With a TV miniseries on the way and the enduring popularity of his chopped-and-screwed production style, Houston’s DJ Screw remains a vital cultural figure 22 years after his death. Now a new book—part oral history, part cultural criticism—is set to spread his legacy even further.
Lance Scott Walker’s DJ Screw: A Life in Slow Revolution tells the story of Robert Earl Davis Jr. from the beginning, when Davis was a kid running around the small town of Smithville (in Bastrop County), through his heyday on Houston’s south side and the end, in 2000, when he died at age 29 as an underground legend in his adopted home city. In between, he taught hip-hop heads the glory of slowing things down with a series of mixtapes that became hot commodities on the south side streets and beyond.
The Galveston-born author, whose previous books include the excellent Houston Rap Tapes, remembers first hearing Screw when he moved to Houston in 1992. “The Geto Boys were local heroes, breaking nationally the summer before,” he writes. “Shortly thereafter, it was DJ Screw who would emerge to define the sound of the city. You heard it first in the streets, and it was heavy. It was enchanting. It was mystical. It made Houston feel different from anywhere else on the planet.”
As Walker points out, Screw wasn’t the first to slow down records. DJs in Miami and Mexico slowed and extended sound as early as the seventies, and Screw’s friend Darryl Scott was already doing it in Houston. But Screw made it an art form and a signature. He learned to manipulate pitch control like a master, slowing down his tape decks and using his fingers to drag against the wheel of the turntable. Others were doing variations on these techniques, but none took it as far, or did it as well, as Screw.
The book keeps its ear to the street through extensive interviews with Screw’s friends and colleagues, people like Big Bubb, Shorty Mac, and Screw’s fellow Screwed Up click members Lil’ Keke and E.S.G. Like most of Walker’s work, DJ Screw is notable for its thorough reporting. Walker isn’t breaking any news here, at least not for those who know the Screw story (though, to be fair, many still do not). But the touches of oral history bring the story down to ground level and allow those who knew Screw to describe him in their own voices. A biographer can say something like, “Screw had trouble concentrating in class.” Here, we have Screw’s old friend Al-D say, “We kept gettin’ kicked out the f—n’ class because I had him laughin’ in the class. I was drawing pictures of my cousin and s—, and man, Screw wouldn’t shut up because I was crackin’ jokes and he was tryin’ to hold his breath.” Walker chose option B, and especially in describing life in a city as culturally rich as Houston, he made the right call.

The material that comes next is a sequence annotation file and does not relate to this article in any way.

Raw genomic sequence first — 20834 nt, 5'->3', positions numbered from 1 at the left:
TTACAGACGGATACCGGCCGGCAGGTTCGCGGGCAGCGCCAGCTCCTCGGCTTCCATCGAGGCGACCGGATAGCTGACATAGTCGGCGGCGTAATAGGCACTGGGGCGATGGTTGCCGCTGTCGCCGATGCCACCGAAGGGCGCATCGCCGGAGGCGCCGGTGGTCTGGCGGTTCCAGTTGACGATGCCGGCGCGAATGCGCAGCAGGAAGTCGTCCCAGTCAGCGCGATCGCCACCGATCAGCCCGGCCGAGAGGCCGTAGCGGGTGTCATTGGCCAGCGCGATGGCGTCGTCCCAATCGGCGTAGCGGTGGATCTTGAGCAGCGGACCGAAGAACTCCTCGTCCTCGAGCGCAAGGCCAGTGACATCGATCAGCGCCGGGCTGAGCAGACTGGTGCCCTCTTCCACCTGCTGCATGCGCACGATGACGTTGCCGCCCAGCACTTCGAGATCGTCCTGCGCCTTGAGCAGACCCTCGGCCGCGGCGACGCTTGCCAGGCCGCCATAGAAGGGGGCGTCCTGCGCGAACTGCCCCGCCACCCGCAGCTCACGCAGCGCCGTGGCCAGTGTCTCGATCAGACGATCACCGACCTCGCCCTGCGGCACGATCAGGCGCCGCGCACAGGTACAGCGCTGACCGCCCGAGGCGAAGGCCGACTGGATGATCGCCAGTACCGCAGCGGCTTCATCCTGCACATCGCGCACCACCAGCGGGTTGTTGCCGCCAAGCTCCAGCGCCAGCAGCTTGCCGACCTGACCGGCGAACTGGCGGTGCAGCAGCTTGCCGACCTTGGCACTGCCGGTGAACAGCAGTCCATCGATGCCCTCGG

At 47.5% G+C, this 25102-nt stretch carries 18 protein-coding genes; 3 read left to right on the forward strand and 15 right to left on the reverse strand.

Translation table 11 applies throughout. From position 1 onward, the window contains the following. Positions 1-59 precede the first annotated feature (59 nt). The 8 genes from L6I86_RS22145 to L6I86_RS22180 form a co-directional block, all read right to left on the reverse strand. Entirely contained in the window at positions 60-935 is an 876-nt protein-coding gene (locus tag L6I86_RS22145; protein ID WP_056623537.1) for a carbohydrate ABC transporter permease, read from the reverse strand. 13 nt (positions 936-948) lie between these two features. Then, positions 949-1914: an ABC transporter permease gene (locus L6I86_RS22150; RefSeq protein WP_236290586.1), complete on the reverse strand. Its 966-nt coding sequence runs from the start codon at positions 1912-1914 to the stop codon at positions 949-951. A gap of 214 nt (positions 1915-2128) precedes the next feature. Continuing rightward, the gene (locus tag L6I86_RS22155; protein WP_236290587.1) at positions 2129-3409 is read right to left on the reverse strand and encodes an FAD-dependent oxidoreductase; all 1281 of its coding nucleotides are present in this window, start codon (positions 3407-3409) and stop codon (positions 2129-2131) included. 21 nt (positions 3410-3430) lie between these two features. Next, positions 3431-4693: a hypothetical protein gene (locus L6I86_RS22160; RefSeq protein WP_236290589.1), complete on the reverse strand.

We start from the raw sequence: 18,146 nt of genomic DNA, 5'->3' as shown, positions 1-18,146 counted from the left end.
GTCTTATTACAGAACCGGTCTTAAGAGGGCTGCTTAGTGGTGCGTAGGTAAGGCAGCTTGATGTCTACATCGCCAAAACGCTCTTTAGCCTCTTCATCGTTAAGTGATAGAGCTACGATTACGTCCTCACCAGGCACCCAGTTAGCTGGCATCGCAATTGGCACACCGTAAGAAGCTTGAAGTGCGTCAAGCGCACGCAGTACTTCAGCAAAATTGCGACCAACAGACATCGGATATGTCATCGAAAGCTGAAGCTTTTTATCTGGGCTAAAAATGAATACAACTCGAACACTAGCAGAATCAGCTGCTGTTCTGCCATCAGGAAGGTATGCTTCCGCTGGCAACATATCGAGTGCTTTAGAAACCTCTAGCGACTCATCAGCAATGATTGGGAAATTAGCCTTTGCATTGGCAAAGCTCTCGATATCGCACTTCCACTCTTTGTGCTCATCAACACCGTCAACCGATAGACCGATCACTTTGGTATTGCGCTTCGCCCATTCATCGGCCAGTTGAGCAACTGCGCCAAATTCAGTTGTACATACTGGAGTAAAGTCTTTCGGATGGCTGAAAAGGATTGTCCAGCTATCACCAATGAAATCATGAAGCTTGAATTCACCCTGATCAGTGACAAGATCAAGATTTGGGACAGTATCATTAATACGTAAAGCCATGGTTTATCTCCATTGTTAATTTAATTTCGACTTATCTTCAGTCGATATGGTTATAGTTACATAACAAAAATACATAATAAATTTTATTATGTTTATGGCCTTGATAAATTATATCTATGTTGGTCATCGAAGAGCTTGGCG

In one scene, Walker takes us into Screw’s home as the maestro went to work, passing a microphone around the room, his friends taking turns rhyming all night long. They could only imagine what the end result would sound like. “Everyone’s perception of what a Screw tape sounded like when they recorded it live at his house was one thing, but they were made to believe in his touch when they finally heard Screw slow it down to where he was hearing it in his head.” Then there was the editing process—the chopping—which involved “deconstructing a song’s relationship with its lyrics, shaking the linear story within, all the while cutting new rhythms into the cloth of the sound.” The book charts Screw’s rise as a folk hero around town who was known for his affable demeanor and entrepreneurial spirit. He was the young man with the mixtapes everyone wanted, an archetype of the hustler selling music out of the trunk of his car.
It remains eerily difficult to separate DJ Screw’s sound from his death by overdose, after which coroners found codeine, Valium and PCP in his blood. Lean, the concoction that mixes codeine cough syrup with soda (and Jolly Ranchers, if that’s your thing) over ice, predated Screw on the Southside by many years, and Screw was slowing down records well before he became a dedicated lean drinker. Rappers shouted out lean on Screw mixes, which often seem to slow everything down in an aural haze. Though codeine wasn’t the only drug found in Screw’s system when he died, it will always be connected to the chopped and screwed effect. As Walker writes, “Whatever part recreational cough syrup played in Screw’s life, his was the first high-profile death associated with its consumption, and thus from the moment his coffin closed began an uphill battle to separate his legacy from it.” One might ask if that separation is even possible, though Walker certainly tries his damndest. Yes, there was far more to Screw than his death and its cause. But his death and his music will always be inextricably linked. Walker soft-pedals this connection a bit, even as he covers the death in detail.
Still, it’s impossible to overstate Screw’s impact on the city he called home. As Walker writes, “His work is an audio map of the southside of Houston, Texas.” And this book is a worthy topography of Screw’s life, from its humble start to its tragic end.